I can understand why people typically react that way, and I love that it gives me the opportunity to explain that, as wish granters, we get to bring happiness and hope to families who have been through some pretty unimaginable challenges.
I get to tell them that, thanks to advances in medicine and technology, most of our kids survive, and many of them credit the wish as being a turning point in their battle with a life-threatening medical condition.
Most people don’t realize the entire family participates in the wish, giving them an opportunity to relax and enjoy time together, returning to a sense of normalcy.
I can tell them all of these things, but the one thing I can never adequately share are the profound rewards I’ve received from my experience as a wish granter.
I’ve volunteered on 10 wishes so far, and each child has touched my life in a unique way.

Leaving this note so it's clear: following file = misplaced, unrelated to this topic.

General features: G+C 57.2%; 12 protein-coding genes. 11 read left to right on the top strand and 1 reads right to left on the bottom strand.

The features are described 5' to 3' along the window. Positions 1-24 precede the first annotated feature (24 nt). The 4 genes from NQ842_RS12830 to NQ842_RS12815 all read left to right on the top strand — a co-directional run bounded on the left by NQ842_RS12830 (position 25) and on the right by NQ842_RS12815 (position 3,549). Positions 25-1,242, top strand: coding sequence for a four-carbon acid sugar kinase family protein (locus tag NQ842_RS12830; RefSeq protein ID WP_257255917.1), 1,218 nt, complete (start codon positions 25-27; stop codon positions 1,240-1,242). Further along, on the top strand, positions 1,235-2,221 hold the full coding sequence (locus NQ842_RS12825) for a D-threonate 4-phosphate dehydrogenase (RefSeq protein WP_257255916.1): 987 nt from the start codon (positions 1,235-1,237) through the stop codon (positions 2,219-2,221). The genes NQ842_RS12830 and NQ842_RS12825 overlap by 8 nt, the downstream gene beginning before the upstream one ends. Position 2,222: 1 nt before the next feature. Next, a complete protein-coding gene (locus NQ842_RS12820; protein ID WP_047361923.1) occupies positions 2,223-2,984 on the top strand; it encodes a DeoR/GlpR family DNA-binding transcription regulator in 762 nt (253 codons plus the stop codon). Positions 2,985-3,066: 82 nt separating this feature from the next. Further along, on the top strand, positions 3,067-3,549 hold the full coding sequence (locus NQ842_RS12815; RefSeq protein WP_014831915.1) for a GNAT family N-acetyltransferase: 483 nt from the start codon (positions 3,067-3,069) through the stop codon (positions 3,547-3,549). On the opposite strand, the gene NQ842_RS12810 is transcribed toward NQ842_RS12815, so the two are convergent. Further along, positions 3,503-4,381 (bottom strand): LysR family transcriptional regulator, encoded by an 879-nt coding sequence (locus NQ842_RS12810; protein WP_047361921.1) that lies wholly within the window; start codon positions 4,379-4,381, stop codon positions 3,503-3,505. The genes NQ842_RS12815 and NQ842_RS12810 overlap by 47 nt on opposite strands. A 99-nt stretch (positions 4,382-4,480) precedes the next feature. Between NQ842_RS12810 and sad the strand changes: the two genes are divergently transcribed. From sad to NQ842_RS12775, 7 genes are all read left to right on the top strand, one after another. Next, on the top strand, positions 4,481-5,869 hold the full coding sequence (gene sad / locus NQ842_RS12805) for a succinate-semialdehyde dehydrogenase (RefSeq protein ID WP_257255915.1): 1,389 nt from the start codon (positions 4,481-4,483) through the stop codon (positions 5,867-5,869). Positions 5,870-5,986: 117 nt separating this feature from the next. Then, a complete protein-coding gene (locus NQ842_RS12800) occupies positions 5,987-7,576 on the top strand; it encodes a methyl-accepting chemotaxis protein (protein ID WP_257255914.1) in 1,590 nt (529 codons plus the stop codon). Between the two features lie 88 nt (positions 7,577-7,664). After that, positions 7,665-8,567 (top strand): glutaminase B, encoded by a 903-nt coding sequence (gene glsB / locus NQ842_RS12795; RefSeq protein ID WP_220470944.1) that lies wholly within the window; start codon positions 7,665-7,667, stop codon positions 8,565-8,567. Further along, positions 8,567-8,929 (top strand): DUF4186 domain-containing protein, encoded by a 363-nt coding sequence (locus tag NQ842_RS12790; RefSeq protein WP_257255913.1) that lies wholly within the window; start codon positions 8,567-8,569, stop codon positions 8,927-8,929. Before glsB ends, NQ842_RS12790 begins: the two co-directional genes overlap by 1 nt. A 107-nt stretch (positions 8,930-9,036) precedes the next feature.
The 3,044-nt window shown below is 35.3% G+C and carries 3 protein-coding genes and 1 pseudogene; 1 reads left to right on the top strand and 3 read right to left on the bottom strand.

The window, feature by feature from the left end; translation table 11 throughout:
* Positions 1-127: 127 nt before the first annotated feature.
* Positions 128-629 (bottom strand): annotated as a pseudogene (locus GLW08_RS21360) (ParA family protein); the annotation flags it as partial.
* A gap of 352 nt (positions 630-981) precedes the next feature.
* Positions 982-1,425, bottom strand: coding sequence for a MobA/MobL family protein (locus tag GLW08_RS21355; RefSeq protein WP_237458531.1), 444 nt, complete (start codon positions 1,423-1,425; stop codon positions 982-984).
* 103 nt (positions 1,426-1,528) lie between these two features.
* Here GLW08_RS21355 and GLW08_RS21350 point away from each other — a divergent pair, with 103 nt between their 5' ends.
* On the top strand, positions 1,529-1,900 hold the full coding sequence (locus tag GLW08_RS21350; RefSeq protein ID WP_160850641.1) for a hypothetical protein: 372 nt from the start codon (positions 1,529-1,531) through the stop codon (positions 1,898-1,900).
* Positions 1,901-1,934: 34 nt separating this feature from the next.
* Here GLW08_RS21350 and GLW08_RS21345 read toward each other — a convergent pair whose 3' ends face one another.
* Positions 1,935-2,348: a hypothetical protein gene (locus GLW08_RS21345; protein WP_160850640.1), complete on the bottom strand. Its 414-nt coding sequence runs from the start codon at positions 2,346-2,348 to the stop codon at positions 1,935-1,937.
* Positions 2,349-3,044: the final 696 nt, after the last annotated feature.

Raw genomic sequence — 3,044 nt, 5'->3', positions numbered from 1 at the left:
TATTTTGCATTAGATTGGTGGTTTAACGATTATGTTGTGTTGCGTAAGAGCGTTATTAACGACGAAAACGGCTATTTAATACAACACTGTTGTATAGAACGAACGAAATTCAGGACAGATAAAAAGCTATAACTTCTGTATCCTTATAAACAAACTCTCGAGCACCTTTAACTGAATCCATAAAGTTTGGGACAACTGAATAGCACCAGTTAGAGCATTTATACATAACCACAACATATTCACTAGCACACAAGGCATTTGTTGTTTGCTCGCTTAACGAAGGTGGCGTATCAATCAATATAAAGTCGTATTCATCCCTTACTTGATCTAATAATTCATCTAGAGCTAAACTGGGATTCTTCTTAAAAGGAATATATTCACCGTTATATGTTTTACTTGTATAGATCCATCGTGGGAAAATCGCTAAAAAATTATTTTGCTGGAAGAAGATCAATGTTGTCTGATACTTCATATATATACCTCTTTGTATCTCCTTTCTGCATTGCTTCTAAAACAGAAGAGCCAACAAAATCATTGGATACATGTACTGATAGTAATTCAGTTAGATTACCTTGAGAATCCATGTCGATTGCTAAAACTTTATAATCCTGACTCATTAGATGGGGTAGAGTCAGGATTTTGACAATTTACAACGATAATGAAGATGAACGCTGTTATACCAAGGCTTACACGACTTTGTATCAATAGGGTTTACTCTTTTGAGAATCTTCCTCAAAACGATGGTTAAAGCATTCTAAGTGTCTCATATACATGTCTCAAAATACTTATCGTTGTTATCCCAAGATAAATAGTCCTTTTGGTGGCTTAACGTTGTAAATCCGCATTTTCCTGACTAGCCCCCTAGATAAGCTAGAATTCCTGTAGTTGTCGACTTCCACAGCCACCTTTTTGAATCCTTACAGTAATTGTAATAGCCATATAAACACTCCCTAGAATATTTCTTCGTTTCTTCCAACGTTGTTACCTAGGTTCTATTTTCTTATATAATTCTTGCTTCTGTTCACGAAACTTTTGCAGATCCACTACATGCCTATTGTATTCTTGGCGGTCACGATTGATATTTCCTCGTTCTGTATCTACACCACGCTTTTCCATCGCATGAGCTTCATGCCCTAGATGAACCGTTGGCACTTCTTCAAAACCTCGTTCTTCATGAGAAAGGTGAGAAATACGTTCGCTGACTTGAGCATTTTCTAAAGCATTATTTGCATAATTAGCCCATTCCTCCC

I’ve been given the title of “new best friend” from a little boy at our first meeting.
I’ve been given the opportunity to be a fairy godmother to a little girl battling cancer.
I’ve witnessed unconditional love, support, hope and human connection in a way that expanded my faith and understanding of just how incredible this world is.
Even in the one case where my wish kid passed away I was given the incredible gift of knowing that, while I have no control over the outcome of any given situation, I always have the power to do something good for someone NOW.
And that’s why I believe in the Make-A-Wish mission. Yes, we need doctors who work tirelessly and researchers committed to find cures. But with Make-A-Wish, we’re offering an immediate infusion of hope that truly does lead to healing.
And I can’t imagine anything happier than that.